Mesmerized by China's dazzling growth in past decades, the world has found it difficult to analyze the phenomenon through existing archetypes of modern economics.
The draft of the 13th Five-Year Plan sets the direction for China from 2016 to 2020 by demanding medium-high growth, driving the world economy. The magic key to the China miracle may not, however, be an economic one, but political logic. [Special coverage]
Crucial to the China miracle is the ruling party's governance philosophy, which embodies the common aspirations of the people, said Sheng Yafei, a National People's Congress deputy, who grew up in a small village.
"I'm still haunted by the memory of having little to eat when I was a child. It made me understand later that economic development is for the sake of the people; the essence of China's pursuit of prosperity," he said.
What is becoming known as "the people's five-year plan," will be ratified during this parliamentary session and has strong sense of benefit for ordinary people. The plan is vital in the final countdown in building a moderately prosperous society by 2020 and a critical period of transition.
"The Communist Party of China (CPC) has always put the people at the center of its strategies," said Zhou Hanmin, a national political advisor. "The ruling Party represents people's broadest interests in this nation. It enables the CPC to accelerate the pooling of consensus and come up with solutions to people's most pressing demands."
EFFICIENCY, DEMOCRACY IN PARALLEL
Unlike political-economic models where efficiency and democracy appear compatible, the "China miracle," to some extent, is a result of both running in parallel.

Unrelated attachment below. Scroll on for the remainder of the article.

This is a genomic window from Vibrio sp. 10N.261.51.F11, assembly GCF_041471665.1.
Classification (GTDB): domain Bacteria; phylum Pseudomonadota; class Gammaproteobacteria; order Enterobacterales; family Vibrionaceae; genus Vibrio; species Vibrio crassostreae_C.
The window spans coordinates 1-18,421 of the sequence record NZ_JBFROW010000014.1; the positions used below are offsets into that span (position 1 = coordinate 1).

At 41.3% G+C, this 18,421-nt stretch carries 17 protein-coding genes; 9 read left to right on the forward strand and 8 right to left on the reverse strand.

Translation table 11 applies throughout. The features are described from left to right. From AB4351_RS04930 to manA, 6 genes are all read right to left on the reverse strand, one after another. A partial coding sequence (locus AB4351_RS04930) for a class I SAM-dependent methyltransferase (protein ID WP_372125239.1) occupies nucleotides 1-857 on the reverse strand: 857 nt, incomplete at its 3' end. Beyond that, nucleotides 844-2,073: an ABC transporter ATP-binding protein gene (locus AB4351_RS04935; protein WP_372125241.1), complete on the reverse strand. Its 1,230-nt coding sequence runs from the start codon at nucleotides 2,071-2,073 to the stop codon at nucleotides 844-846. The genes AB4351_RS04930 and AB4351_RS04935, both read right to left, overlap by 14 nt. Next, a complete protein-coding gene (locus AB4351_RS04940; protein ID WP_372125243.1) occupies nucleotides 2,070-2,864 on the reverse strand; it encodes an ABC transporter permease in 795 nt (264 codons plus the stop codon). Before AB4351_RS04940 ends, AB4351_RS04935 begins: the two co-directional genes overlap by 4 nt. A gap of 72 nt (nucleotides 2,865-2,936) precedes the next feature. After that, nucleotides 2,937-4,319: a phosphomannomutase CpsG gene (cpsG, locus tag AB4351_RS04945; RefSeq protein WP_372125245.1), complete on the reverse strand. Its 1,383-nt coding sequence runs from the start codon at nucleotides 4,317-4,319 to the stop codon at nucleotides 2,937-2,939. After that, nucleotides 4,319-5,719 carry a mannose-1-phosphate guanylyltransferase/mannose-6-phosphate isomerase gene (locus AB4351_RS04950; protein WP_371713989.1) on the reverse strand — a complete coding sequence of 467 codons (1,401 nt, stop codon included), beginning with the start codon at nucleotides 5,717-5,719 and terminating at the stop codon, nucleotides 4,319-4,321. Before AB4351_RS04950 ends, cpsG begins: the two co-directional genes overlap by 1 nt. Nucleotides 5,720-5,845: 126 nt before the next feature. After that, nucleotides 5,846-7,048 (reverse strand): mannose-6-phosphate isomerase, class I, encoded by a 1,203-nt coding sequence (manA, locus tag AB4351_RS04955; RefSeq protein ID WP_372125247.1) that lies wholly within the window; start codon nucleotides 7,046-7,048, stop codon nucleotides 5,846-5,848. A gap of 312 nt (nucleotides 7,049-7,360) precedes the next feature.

"Time is money and efficiency is life," was a catchphrase coined by residents of Shenzhen more than three decades ago which spread nationwide and translated into inestimable economic benefits.
In Shenzhen today, symbolic hub of economic reform, migrant workers continue to contribute wisdom.
"The new draft five-year plan proposes allowing migrant workers to receive free vocational education for free," said Yi Fengjiao, a NPC deputy and factory manager in Shenzhen. "This is the result of repeated suggestions by front-line workers to NPC deputies like me."
The 12 previous five-year plans were important components of political economics with Chinese characteristics. Grassroots wisdom in the new five-year plan has been pooled from nearly 3,000 NPC deputies and over 2,000 national legislators.
This year, China will begin a new round of elections for people's congresses at county and township level. Over 900 million people will directly elect more than 2.5 million lawmakers: the new representatives of efficiency and democracy.
COMPATIBLE TRINITY OF GROWTH, REFORM & STABILITY
Although Moody's expressed doubts in a report last week as to whether China could achieve the desired rate of growth, institute reform and maintain stability at the same time, China's political logic speaks for itself. These three objectives have always been central to CPC governance.
"China's advantages in institutions and governance patterns should enable enormous, long-term economic potential be continuously translated into stability dividends," said Cai Jiming, a political economy professor with Tsinghua University.
CPC leadership, public support for reform, consistent reform and social stability have all been considered China's "advantages" at some time or another.
"China will not repeat the mistakes of other countries," Cai said.
How long can China continue its political logic of advancing comprehensive reform and opening up?
Liu Zhexin, professor with the China Executive Leadership Academy based in Shanghai, believes the growth China seeks is stable, balanced and fair, with its achievements shared by all.
"Development and stability will remain in a virtuous circle for a fairly long period," Liu said.